On fireworks, perseverance, eating choices, Wild draft, and Twins youth...
Be safe and have fun on the Fourth...and be legal, too?
Later this week, on and around the Fourth of July, the folly of the Minnesota Legislature and Gov. Dayton last year not being able to pass legislation legalizing fireworks in the State of Minnesota will once again be on display. On lakes across the state, colorful, spectacular fireworks will explode in the night sky with big booms, and very few problems in the form of accidents or injuries will be reported. All the while, law enforcement will for the most part monitor things but largely take a hands-off approach, unless someone is really being obnoxious. So, if you’re not going to a professional fireworks show and plan to blast a few off yourself, be smart and be safe. And don’t forget to have a good time, too, and have lots of mosquito spray on hand.
That we persevere like Michael Bembenick
Late last week, a professional golfer on the Web.com tour, kind of a minor league version of the PGA Tour, shot a horrendous 103 during one, 18-hole round of a tournament. For a weekend hacker, a 103 might be considered reasonably acceptable, but even a decent golfer who plays in the Monday night Men’s League at Minakwa here in Crookston would likely get smoked in his match if he essentially double-bogeyed every hole, which is basically what you have to do in order to shoot a 103. So what’s the big deal about Michael Bembenick's bad round? Well, he was treated almost like a hero in interviews afterward, simply because he kept playing and didn’t quit and storm off the course in a huff. It was about setting a good example, Bembenick said, and showing young people the importance of persevering even in the worst of times. Oh, come on. You’re a professional golfer. You had a terrible day. Everyone has terrible days, at home or at their place of employment, and they don’t quit. They don’t get interviewed on TV, either, when they do it all again the next day. Chin up, Michael, you'll survive.
You are what you eat, so be responsible for it
There are lots of choices in life, some life-threatening, some mundane, and a lot of grey area in the middle. Eating, or choosing what you put into your body, is definitely a decision every person makes, and can definitely vary person to person. It’s that very decision-- what you decide to consume-- that raises a lot of controversy and havoc. Numerous and infamous court trials against fast food companies where customers are suing the Fortune 500 companies for “making them fat.” is just one example of irresponsible, or at least misinformed, choices. It is entirely your decision on what you decide to much on. While fast food companies do offer “healthier” options, they can be loaded with “empty calories” and fat. That’s not to say that eating out every once in awhile is a bad thing-- it’s a choice. That’s exactly what it boils down to-- choices. It’s not a restaurant’s fault that you gained some unhealthy attributes from eating their food; you made the choice to eat there. Instead of blaming a fast food company for their unhealthy products, maybe re-think visiting your favorite burger bar or cut down your number of visits. Or don’t-- it’s all about choices. However, don’t blame somebody who didn’t do anything-- instead, choose to accept your given responsibility and make whatever choice you deem “best.” It’s all up to you. Torrie Greer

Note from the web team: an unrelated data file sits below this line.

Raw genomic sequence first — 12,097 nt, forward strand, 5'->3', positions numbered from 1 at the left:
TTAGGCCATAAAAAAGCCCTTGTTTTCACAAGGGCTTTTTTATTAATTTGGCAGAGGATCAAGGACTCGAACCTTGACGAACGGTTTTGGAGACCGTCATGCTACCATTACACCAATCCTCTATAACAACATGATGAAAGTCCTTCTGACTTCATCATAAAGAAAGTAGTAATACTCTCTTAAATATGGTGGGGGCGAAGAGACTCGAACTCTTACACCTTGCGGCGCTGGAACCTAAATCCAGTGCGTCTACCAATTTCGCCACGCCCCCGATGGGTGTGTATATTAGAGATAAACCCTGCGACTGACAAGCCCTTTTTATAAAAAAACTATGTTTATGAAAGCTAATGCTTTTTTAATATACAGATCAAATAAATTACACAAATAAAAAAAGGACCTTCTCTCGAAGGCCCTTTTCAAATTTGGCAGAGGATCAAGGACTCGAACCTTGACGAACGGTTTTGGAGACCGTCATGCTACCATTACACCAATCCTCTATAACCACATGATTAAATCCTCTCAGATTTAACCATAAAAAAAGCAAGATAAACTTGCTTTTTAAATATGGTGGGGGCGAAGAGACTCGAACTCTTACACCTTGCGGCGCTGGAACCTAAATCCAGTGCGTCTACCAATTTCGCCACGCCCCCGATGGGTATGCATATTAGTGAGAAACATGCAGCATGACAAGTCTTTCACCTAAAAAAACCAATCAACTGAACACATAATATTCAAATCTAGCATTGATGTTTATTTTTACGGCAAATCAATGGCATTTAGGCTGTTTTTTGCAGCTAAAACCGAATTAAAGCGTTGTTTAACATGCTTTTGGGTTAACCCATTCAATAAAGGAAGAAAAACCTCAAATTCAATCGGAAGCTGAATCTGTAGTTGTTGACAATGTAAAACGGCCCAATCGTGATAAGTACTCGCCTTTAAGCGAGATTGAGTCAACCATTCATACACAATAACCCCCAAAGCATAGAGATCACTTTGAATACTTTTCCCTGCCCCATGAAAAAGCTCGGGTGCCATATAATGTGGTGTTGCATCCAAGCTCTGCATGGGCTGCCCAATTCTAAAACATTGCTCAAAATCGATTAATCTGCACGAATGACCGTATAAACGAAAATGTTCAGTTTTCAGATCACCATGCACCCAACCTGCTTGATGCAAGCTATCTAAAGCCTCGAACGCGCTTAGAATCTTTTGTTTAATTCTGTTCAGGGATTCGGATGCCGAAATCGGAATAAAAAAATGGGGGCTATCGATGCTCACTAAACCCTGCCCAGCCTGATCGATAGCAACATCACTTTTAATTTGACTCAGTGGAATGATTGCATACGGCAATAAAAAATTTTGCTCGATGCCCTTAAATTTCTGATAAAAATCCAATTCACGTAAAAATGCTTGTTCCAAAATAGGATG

The Minnesota Wild made out of Sunday's NHL Entry Draft like bandits, dealing fan-favorite Cal Clutterbuck and a third round pick next year for Nino Niederreiter, who was the fifth overall pick in 2010. El Nino, as he is nicknamed, had some issues with his former team, the New York Islanders, and hasn't really broken out. He has scored at every level he has played at except the NHL but experts say it's only a matter of time. He finished tenth in goal scoring in the American Hockey League last season with 28 goals and 50 points in 74 games. The Wild brass are pleased with how the draft went too as it added size and depth to its prospect pool. Now it's time to turn attention to free agency, and while you can bet it won't be nearly as exciting as last season when Zach Parise and Ryan Suter both signed on July 4, the Wild are in a position to add some solid talent. El Nino has moved in to Minnesota, though!
Enjoy Twins’ youth
Nobody expects the Twins to make the playoffs this season. Instead, this is a season for grooming young talent and figuring out which players will make the team next season when the Twins are expected to be able to contend. The future looks good after highly touted starting pitcher Kyle Gibson made his MLB debut on Saturday, earning a win in six innings of work. Sam Deduno has also pitched well with a 4-2 record and a 3.32 ERA in seven games. Also, rightfielder Oswaldo Arcia seems to a piece to the puzzle, hitting .284 with six homers in 48 games this season. If Terry Ryan can do some wheeling and dealing before the trade deadline and spend some money on free agents during the offseason to bring in more young talent to fill in holes the Twins will be in good shape for next season. Finishing around the .500 mark would be a good stepping stone into next season.